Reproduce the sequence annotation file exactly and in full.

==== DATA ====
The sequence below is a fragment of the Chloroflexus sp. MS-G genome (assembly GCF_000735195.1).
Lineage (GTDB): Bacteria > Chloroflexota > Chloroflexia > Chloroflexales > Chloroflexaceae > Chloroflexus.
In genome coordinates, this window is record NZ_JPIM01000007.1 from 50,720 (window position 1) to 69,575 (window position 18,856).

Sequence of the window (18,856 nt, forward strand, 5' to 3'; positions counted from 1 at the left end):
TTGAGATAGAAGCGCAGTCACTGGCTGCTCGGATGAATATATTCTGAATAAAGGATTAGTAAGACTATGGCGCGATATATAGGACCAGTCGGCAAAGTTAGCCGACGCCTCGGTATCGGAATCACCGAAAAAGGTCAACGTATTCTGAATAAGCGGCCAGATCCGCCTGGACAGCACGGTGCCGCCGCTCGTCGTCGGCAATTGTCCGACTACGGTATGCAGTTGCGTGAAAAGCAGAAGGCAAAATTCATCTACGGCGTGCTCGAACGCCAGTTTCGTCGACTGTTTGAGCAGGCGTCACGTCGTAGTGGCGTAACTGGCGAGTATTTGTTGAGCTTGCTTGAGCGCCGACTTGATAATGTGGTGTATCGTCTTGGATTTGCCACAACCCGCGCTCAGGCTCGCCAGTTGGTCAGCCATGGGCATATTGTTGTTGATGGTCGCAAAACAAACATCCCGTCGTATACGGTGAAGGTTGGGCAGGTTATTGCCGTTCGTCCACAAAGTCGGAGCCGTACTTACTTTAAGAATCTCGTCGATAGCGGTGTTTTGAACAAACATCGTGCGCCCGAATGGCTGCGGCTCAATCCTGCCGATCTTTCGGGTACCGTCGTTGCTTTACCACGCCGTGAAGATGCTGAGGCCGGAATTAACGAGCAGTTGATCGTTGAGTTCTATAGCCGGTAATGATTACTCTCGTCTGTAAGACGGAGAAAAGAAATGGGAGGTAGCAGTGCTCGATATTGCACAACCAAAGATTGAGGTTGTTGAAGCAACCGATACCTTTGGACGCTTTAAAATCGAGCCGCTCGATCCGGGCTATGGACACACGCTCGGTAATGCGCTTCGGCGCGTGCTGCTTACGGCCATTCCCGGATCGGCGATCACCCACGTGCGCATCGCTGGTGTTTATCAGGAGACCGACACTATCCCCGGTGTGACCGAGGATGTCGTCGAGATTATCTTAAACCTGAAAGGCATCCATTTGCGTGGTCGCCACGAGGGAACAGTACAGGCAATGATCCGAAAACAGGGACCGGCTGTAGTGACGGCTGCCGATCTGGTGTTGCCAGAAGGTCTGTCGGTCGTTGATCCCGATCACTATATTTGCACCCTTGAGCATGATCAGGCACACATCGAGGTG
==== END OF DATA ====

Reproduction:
The sequence below is a fragment of the Chloroflexus sp. MS-G genome (assembly GCF_000735195.1).
Lineage (GTDB): Bacteria > Chloroflexota > Chloroflexia > Chloroflexales > Chloroflexaceae > Chloroflexus.
In genome coordinates, this window is record NZ_JPIM01000007.1 from 50,720 (window position 1) to 69,575 (window position 18,856).

Sequence of the window (18,856 nt, forward strand, 5' to 3'; positions counted from 1 at the left end):
TTGAGATAGAAGCGCAGTCACTGGCTGCTCGGATGAATATATTCTGAATAAAGGATTAGTAAGACTATGGCGCGATATATAGGACCAGTCGGCAAAGTTAGCCGACGCCTCGGTATCGGAATCACCGAAAAAGGTCAACGTATTCTGAATAAGCGGCCAGATCCGCCTGGACAGCACGGTGCCGCCGCTCGTCGTCGGCAATTGTCCGACTACGGTATGCAGTTGCGTGAAAAGCAGAAGGCAAAATTCATCTACGGCGTGCTCGAACGCCAGTTTCGTCGACTGTTTGAGCAGGCGTCACGTCGTAGTGGCGTAACTGGCGAGTATTTGTTGAGCTTGCTTGAGCGCCGACTTGATAATGTGGTGTATCGTCTTGGATTTGCCACAACCCGCGCTCAGGCTCGCCAGTTGGTCAGCCATGGGCATATTGTTGTTGATGGTCGCAAAACAAACATCCCGTCGTATACGGTGAAGGTTGGGCAGGTTATTGCCGTTCGTCCACAAAGTCGGAGCCGTACTTACTTTAAGAATCTCGTCGATAGCGGTGTTTTGAACAAACATCGTGCGCCCGAATGGCTGCGGCTCAATCCTGCCGATCTTTCGGGTACCGTCGTTGCTTTACCACGCCGTGAAGATGCTGAGGCCGGAATTAACGAGCAGTTGATCGTTGAGTTCTATAGCCGGTAATGATTACTCTCGTCTGTAAGACGGAGAAAAGAAATGGGAGGTAGCAGTGCTCGATATTGCACAACCAAAGATTGAGGTTGTTGAAGCAACCGATACCTTTGGACGCTTTAAAATCGAGCCGCTCGATCCGGGCTATGGACACACGCTCGGTAATGCGCTTCGGCGCGTGCTGCTTACGGCCATTCCCGGATCGGCGATCACCCACGTGCGCATCGCTGGTGTTTATCAGGAGACCGACACTATCCCCGGTGTGACCGAGGATGTCGTCGAGATTATCTTAAACCTGAAAGGCATCCATTTGCGTGGTCGCCACGAGGGAACAGTACAGGCAATGATCCGAAAACAGGGACCGGCTGTAGTGACGGCTGCCGATCTGGTGTTGCCAGAAGGTCTGTCGGTCGTTGATCCCGATCACTATATTTGCACCCTTGAGCATGATCAGGCACACATCGAGGTG